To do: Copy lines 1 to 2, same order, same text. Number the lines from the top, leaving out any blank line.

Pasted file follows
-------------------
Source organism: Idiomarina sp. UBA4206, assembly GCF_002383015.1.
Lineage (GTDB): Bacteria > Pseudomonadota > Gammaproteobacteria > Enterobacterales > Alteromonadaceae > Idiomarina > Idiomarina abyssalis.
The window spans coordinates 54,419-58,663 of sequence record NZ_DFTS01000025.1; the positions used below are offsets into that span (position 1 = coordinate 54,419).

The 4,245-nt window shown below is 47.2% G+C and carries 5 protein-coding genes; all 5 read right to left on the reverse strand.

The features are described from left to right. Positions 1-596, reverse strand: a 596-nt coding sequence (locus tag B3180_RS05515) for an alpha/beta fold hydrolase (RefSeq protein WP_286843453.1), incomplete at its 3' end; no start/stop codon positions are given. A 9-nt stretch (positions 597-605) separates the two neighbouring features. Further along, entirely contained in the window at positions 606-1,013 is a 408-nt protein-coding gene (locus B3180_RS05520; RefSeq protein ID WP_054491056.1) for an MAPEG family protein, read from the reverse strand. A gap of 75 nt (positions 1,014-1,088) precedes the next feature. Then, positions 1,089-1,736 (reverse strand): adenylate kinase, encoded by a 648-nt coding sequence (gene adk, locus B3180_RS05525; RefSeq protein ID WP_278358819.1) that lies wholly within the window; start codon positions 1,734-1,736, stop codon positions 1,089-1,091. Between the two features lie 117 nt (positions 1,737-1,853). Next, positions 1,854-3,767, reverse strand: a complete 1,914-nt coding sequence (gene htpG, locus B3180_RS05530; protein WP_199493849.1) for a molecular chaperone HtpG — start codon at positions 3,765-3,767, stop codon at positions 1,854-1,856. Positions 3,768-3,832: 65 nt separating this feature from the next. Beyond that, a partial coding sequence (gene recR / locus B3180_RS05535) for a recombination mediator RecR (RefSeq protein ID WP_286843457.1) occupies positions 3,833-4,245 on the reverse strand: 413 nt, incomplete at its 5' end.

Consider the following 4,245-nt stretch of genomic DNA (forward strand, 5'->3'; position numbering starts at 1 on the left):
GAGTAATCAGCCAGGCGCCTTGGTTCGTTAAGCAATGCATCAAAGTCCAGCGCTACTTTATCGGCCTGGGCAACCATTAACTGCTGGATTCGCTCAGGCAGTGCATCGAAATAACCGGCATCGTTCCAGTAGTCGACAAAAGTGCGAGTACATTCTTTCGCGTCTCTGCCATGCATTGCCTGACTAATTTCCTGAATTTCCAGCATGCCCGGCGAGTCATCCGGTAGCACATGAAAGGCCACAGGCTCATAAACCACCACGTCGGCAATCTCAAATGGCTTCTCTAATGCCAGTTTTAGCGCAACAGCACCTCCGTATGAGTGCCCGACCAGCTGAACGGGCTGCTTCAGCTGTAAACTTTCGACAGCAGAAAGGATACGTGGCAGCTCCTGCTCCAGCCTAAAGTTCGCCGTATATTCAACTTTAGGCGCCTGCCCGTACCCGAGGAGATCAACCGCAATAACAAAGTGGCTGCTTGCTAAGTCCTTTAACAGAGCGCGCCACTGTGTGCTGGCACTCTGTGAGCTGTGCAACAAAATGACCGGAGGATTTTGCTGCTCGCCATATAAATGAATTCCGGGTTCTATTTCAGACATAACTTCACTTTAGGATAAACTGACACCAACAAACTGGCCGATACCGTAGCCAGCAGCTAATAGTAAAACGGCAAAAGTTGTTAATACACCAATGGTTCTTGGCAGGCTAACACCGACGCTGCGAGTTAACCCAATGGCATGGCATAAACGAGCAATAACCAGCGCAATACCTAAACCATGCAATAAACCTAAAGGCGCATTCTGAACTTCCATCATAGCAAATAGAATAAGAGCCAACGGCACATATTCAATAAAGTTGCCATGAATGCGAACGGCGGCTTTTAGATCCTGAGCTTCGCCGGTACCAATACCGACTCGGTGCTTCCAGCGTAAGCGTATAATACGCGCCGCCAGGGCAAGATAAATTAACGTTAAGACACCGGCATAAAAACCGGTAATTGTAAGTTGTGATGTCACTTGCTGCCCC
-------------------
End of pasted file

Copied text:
Source organism: Idiomarina sp. UBA4206, assembly GCF_002383015.1.
Lineage (GTDB): Bacteria > Pseudomonadota > Gammaproteobacteria > Enterobacterales > Alteromonadaceae > Idiomarina > Idiomarina abyssalis.